I’ve talked with you before about my continuing struggle to eat as I should and to control my weight. I keep trying to fix this problem, but I keep “falling off the wagon.” There’s only one circumstance under which this is never a problem.
When I love someone — and she loves me — I no longer feel compelled to try to fill a need with food. Over the last few years, I’ve had numerous times when I started down the right path. Several times, I’ve started shedding unwanted weight and then given up again, because I’ve fallen back into the trap of eating for the emotional need.
It was years ago that I last went through a period when I was dropping pounds without any real effort. I was in love — and I felt loved in return. I was excited about a future with her. Everything about life felt different. It wasn’t that I had more self-discipline. No, it was simply that I didn’t need any discipline — because I didn’t have a need that I was trying to fill in an unhealthy way.
So when Bessel van der Kolk talked about how such a loving relationship changes everything and provides the foundation for the rest of recovery, I immediately knew what he was talking about. What’s more, I already had a full-color, three-dimensional version of that reality imprinted on my heart.
After I stopped listening to the book and finished my walk, I felt a glow of being loved. It wasn’t a conscious decision to feel that way. This warm state of being just took over my mind for a few minutes — and the world seemed like a different place.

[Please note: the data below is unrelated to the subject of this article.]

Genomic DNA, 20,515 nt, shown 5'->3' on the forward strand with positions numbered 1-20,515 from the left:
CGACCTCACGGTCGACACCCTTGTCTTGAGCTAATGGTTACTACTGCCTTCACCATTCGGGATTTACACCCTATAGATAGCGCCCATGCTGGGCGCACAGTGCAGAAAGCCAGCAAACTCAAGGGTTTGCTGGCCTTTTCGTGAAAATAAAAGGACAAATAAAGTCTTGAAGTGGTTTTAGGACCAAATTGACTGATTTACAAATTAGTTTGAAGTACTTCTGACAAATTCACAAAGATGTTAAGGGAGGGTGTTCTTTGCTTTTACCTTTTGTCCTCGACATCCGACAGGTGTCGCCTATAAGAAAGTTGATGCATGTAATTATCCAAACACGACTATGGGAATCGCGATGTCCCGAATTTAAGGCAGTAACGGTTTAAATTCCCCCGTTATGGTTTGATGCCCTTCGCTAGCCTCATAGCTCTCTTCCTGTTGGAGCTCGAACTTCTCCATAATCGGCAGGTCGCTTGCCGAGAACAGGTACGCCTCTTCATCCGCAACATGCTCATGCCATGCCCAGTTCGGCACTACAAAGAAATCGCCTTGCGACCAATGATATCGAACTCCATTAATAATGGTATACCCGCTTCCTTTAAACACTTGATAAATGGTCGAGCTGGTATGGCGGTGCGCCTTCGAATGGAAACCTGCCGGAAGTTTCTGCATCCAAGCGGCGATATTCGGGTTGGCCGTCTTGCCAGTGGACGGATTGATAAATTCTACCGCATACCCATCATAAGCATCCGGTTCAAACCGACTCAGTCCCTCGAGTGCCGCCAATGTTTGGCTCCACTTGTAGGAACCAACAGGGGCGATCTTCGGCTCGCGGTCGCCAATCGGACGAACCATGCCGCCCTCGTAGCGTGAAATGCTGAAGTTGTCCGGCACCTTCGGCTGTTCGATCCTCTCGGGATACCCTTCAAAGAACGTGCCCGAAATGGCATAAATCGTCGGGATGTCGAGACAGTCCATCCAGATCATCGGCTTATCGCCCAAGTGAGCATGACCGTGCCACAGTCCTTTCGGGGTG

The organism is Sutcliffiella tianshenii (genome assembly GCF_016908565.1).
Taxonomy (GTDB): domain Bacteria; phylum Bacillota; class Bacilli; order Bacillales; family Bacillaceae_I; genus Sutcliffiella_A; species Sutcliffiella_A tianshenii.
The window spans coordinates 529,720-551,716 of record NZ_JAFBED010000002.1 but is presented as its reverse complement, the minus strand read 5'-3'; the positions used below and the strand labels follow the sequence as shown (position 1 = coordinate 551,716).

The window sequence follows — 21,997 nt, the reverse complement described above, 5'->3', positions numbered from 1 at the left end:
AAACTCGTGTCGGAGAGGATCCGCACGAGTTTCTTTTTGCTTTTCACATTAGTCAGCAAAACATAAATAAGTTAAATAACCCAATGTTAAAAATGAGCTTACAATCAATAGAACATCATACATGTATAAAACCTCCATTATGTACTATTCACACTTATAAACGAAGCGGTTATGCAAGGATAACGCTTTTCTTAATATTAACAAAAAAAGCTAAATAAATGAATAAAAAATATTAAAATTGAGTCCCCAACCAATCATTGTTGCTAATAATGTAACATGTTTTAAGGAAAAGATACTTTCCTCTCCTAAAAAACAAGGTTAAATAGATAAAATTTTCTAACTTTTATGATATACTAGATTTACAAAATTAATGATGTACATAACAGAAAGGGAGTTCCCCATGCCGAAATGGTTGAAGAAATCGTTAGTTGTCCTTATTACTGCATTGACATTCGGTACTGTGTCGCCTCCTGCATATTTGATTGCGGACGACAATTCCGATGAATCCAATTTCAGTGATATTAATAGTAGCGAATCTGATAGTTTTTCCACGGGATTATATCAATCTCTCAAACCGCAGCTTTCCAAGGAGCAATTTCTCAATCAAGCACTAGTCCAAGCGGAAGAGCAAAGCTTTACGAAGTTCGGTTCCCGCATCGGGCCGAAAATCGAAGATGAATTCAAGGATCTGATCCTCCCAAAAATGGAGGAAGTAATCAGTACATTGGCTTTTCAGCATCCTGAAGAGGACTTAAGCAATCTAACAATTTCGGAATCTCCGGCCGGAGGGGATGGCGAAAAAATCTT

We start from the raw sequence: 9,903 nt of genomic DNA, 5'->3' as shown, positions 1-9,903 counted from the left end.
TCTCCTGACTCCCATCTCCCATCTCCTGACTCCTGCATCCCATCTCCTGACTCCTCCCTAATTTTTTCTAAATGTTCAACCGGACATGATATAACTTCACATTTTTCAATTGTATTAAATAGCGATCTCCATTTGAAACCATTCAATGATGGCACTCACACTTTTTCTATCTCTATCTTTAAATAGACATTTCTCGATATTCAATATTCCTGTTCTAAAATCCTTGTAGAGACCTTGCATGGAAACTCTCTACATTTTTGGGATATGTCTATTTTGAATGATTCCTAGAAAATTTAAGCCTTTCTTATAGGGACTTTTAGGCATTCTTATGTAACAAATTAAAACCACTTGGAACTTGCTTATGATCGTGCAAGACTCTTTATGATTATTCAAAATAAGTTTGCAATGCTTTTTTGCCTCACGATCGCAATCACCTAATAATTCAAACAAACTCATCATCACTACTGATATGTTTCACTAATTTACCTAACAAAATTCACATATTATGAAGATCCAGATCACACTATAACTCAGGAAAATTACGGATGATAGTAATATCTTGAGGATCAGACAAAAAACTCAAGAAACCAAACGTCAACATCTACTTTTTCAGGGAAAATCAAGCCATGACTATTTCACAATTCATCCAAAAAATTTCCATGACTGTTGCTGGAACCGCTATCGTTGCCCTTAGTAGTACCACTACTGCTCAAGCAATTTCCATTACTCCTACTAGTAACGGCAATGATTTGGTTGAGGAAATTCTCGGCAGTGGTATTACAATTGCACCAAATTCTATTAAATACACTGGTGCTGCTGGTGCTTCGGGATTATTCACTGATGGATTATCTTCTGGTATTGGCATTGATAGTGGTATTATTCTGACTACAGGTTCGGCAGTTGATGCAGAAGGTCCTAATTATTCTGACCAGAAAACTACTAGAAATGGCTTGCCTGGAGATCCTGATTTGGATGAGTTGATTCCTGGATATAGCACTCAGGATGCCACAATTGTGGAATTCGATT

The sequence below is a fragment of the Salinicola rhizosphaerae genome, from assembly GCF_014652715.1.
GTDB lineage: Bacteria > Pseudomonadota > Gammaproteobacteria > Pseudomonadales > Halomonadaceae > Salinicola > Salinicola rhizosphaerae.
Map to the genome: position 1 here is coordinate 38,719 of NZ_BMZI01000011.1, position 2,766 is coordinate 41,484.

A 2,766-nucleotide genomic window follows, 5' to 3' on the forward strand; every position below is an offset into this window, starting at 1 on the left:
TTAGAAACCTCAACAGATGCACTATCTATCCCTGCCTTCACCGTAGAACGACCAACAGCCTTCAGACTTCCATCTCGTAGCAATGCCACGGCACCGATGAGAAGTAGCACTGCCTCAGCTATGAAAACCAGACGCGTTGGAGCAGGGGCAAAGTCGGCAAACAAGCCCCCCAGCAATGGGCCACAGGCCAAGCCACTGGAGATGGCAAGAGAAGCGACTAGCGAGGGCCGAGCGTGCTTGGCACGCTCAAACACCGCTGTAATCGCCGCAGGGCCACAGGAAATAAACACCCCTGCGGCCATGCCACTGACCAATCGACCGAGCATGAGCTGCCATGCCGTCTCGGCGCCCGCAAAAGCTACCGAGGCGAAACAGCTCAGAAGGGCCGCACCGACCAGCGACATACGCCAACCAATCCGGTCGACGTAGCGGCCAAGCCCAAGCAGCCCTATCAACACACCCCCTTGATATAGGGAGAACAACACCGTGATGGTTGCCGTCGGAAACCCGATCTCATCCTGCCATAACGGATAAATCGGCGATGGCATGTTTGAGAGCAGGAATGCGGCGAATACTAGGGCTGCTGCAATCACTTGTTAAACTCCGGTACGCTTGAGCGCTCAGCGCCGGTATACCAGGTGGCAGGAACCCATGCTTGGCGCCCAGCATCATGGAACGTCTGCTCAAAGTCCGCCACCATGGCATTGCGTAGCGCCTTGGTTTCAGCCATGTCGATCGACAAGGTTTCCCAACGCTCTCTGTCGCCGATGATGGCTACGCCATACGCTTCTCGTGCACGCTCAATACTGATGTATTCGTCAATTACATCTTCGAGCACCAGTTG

Was it just hope? Was it delusion? Was it self-deception? I don’t know what to call it. I don’t actually have that love in my life which I experienced for those few minutes. I haven’t talked with her for a long time. I’ve believed for all this time that she still loves me. I still love her, too, despite my best efforts to move on. It’s complicated.
When I got back home from the walk, I was still feeling loved and peaceful inside. And the disorder inside my house no longer felt acceptable or normal. That was about four hours ago — and I’ve been cleaning ever since.
I don’t know how I’ll feel tomorrow or Monday or next week. I know that nothing has really changed. I know it was just a powerful vision of “what could be” that’s fueled this so far, so who knows how far that could go.
Molly and the other cats are a bit annoyed that they were locked out of the office for awhile. I cleaned the office and then sprayed bug killer — part of the continuing effort to fight fleas — that needed to dry before they could go back to the room where they prefer to sleep.
Molly has been in the bedroom with me while I write this, making sure I know she’s annoyed that she can’t get to her sleeping spot — and she’s being pretty dramatic with her demonstration of looking exhausted.
So I’ll end this and get back to work. The bug spray is dry by now, so they can have the office back. And I have a lot more cleaning to get finished before sunrise.
I just wish I could wake up Sunday and discover that my beautiful vision of love and security is reality. That would be cause for some powerful change.